We can’t look the other way anymore.  I truly believe if someone had helped me when I was younger, I wouldn’t have had such a hard time in college, I would be suffering as much as I am now.  Yes, I said I didn’t need help then, I said I didn’t want therapy then.  I was 13 or 14 though.  I didn’t know what I wanted.  I was scared.  I didn’t want my friends to judge me.  I shouldn’t have been able to make that decision, I was a kid. 

If you want to know more about warning signs in kids from preschool to the teen age years click here.

When You Have a Family Member With Mental Illness

I know my illness affects those around me.  I know that I have said and done things that have hurt my loved ones.  I am sorry for that.

Today, I saw a post on a site from a family member of someone with mental illness (no one related to me) that said something to the effect of, “What about the family members, we deal with them all the time, we have to suffer all the time!”

I actually had two reactions to this:

-In one way I was actually mad.  You deal with it! Think about me! I DEAL with it. I LIVE with it.  Think of what goes on in my head.  How much I struggle with it. Think about how much I hate to do the things I do and struggle to not do them and fight with myself and feel depressed and manic and suicidal and have no idea what is going on in my head a lot of the time. 

-And then, there was a part of me that agreed with their comment.  Yeah, they do have to deal with us.  They deal with our “drama” of our emotions and ups and downs and hospitalizations and medication changes and whatever else we might be going through. 

 

So what can family members do to help them when they are having a hard time with us? There are some things that family members can do to help them cope with having a family member with mental illness.  This will allow them to keep from the anxiety, frustration, exhaustion, and burnout that can occur from the caretaking and worrying of their loved ones.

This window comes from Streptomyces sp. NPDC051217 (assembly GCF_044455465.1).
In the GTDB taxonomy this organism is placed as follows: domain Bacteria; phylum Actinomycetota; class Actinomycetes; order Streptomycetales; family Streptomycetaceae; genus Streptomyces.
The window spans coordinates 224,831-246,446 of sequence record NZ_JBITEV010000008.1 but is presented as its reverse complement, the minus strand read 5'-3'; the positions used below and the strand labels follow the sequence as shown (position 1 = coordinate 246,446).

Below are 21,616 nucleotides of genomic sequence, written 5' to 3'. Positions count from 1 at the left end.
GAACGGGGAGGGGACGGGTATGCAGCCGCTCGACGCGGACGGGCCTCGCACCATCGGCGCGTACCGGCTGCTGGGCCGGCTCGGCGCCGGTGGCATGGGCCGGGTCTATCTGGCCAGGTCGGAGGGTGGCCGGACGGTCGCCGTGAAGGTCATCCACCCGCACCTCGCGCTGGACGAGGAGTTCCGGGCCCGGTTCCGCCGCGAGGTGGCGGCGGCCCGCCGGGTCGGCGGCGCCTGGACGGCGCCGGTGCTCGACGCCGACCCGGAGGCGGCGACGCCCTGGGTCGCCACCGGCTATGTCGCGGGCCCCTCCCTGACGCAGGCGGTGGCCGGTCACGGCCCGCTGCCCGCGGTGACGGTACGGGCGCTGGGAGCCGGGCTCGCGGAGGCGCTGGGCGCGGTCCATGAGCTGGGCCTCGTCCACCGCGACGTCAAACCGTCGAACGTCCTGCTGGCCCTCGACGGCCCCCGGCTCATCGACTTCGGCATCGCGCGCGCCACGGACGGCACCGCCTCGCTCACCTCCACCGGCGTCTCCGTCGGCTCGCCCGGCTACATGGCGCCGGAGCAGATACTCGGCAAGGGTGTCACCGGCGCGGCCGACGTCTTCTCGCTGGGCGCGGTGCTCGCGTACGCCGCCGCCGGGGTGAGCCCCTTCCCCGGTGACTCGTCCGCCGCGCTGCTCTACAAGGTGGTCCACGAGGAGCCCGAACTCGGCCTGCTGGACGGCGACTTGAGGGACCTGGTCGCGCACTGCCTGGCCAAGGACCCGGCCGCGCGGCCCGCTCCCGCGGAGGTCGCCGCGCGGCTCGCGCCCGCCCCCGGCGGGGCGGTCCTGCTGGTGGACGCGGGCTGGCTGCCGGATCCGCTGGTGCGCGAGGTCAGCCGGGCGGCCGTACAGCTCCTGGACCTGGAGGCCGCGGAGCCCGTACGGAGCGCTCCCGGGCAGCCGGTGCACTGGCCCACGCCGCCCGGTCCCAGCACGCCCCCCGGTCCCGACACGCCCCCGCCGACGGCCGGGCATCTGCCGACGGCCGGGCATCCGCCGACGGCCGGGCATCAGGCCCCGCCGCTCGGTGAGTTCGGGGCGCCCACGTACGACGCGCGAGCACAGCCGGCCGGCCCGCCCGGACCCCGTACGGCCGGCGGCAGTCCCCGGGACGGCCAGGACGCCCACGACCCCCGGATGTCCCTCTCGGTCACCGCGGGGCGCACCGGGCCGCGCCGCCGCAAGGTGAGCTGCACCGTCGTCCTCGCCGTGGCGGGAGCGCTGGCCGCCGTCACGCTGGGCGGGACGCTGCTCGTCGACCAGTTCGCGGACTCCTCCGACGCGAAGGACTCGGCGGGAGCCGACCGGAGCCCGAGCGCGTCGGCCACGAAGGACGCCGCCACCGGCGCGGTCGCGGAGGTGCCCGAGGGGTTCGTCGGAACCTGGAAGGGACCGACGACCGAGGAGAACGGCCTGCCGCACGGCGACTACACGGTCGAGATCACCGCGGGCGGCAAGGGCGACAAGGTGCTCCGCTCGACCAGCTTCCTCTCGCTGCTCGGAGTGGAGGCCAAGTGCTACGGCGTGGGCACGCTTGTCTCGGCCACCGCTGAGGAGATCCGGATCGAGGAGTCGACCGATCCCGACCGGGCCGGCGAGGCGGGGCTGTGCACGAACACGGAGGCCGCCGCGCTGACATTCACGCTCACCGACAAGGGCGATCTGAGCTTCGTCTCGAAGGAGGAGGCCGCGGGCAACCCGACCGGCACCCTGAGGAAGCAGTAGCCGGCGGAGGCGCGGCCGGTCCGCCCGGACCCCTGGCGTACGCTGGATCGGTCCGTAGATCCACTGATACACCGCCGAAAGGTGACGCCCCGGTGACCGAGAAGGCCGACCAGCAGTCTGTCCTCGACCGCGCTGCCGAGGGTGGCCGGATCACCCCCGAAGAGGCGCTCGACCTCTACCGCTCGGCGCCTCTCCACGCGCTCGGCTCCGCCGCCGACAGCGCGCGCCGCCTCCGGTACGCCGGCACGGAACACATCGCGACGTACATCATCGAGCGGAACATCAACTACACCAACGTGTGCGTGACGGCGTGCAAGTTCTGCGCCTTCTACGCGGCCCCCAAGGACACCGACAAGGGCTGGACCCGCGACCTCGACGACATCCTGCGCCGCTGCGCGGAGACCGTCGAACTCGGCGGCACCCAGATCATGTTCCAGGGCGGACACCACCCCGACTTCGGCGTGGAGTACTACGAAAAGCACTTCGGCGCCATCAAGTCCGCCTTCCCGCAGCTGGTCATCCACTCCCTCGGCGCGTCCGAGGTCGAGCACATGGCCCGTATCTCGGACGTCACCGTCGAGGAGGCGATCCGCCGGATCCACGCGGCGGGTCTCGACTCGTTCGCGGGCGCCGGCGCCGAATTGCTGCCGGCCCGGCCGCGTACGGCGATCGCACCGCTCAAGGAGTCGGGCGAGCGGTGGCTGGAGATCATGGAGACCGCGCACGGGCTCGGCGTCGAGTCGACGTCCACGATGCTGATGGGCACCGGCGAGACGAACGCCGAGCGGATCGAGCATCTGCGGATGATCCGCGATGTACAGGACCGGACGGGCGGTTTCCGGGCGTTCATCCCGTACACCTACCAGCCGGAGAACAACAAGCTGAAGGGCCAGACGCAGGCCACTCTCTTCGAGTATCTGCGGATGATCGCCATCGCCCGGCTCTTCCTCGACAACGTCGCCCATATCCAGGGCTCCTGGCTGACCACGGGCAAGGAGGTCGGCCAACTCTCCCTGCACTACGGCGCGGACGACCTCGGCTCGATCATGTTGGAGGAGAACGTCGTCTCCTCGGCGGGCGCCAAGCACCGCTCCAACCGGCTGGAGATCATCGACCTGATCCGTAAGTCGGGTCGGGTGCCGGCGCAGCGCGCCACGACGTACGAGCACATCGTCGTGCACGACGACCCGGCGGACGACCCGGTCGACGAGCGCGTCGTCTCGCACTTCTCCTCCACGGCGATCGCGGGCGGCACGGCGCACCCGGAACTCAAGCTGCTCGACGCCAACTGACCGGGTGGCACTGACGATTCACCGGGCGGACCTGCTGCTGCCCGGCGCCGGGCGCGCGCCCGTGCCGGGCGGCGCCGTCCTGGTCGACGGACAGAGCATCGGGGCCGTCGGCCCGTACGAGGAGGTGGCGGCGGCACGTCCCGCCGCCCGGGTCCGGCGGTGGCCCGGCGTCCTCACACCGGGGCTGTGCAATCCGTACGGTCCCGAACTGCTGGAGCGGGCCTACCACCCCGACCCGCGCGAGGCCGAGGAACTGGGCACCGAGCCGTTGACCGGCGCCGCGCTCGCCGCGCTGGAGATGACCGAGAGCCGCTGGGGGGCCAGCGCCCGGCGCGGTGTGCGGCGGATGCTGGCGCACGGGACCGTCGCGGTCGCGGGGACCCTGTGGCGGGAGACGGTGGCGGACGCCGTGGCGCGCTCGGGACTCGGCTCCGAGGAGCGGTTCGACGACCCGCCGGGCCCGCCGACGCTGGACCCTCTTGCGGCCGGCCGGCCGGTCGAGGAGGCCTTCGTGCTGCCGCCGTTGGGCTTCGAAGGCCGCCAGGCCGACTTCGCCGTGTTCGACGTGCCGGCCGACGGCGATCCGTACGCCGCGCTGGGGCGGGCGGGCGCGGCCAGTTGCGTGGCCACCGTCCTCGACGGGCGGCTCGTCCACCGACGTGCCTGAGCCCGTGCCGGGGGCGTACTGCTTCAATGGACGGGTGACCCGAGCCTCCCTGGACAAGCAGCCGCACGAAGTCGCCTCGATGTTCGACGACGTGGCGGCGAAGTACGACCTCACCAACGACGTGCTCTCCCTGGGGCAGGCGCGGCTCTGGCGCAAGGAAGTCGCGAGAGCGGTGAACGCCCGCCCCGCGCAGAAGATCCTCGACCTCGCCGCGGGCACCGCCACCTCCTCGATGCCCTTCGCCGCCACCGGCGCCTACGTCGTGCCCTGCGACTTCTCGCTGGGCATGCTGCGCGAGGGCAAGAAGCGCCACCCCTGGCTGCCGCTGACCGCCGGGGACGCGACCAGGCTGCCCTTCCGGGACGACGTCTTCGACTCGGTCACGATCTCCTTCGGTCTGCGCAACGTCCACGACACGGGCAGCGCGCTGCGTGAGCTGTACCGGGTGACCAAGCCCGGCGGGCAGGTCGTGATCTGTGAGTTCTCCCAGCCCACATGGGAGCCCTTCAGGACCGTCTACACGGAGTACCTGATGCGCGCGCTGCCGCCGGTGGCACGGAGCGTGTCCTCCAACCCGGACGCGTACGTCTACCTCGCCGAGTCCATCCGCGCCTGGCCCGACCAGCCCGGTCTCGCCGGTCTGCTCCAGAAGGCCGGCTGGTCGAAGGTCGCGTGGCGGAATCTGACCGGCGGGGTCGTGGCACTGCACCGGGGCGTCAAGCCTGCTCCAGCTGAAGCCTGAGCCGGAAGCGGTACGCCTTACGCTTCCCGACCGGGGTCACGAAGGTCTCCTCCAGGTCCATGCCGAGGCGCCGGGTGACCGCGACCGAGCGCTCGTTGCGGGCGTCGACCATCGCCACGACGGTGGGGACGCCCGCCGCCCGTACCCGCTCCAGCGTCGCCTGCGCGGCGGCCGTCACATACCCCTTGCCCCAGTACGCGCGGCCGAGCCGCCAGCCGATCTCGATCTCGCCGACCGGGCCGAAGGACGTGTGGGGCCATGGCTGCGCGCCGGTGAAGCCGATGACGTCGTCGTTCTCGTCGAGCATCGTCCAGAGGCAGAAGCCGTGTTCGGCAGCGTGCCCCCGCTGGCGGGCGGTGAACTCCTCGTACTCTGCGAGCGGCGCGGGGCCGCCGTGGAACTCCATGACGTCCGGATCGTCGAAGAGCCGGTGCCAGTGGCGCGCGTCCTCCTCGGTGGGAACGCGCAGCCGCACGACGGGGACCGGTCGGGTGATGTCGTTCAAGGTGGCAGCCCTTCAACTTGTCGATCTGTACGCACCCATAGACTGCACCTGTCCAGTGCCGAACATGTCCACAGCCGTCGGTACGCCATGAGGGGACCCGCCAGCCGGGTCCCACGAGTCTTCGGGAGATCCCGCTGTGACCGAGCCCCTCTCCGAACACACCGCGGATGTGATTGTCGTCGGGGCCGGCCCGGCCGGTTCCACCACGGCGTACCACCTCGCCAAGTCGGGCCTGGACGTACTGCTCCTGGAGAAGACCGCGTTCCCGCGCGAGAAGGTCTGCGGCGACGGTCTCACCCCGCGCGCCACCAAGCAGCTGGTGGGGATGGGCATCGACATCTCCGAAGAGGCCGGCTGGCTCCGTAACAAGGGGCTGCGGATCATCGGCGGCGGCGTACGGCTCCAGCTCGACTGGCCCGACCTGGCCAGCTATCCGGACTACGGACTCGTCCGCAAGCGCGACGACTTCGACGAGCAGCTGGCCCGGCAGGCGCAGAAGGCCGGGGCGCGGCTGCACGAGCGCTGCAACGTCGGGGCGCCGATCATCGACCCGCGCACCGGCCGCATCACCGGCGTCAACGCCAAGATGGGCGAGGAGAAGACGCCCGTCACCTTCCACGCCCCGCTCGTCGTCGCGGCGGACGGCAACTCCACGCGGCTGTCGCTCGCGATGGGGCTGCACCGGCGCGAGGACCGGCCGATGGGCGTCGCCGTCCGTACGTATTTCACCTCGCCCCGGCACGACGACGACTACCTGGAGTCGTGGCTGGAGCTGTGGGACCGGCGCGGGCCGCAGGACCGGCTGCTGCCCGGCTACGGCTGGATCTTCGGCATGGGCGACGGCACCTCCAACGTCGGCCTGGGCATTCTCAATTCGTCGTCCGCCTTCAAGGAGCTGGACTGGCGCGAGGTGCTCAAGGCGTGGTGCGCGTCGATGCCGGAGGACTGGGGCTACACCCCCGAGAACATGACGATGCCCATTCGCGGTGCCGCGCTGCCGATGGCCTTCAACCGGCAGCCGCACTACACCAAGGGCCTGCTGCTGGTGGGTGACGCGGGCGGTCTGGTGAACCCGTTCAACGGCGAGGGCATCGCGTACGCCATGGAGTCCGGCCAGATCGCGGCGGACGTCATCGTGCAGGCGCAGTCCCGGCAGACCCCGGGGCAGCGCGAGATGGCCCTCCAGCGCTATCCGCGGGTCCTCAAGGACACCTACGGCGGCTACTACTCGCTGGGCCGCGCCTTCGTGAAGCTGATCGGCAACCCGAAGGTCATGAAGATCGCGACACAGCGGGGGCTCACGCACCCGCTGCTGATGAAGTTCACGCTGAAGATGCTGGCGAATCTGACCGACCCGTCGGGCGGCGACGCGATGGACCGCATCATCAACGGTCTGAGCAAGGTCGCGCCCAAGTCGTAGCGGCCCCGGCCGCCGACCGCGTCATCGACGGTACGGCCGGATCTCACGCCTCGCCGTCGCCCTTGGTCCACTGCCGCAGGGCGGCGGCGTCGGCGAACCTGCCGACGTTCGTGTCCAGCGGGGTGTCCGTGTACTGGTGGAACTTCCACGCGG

1) Avoid placing blame – You cannot change anyone. You are not a magician.  Just be supportive of yourself and your loved one and look toward the good things.

2) Take time for yourself – set aside time each day for yourself.  Even if it is just 20 minutes that you can get away at first and slowly build up.  Practice meditation, read a book, get out in the sun, go for a walk, do something you love to do.  This will give you some time to relax.

3) Set limits (boundaries) – Learn to say “no.”  If your family members are asking to much of you, just say no.  Take care of yourself first. 

4) Educate yourself – Learn about the mental illness.  Sometimes it helps just to know about what is going on.  If we understand what the person is going through we are more empathetic about their situation and often get less frustrated when situations occur and know what to do during a crisis.

5) Find a support group – NAMI has a Family to Family Support Group where family members and friends of those with mental illness can come together for support. NAMI also has a Family to Family Course that is 10 weeks which helps educate on different mental illnesses. DBSA also allows family members to attend their support groups alongside those that are mentally ill, so it is a mixed support group.  There are also support groups for those with mental illness through both NAMI and DBSA that you can get your loved ones involved in as well if they are willing.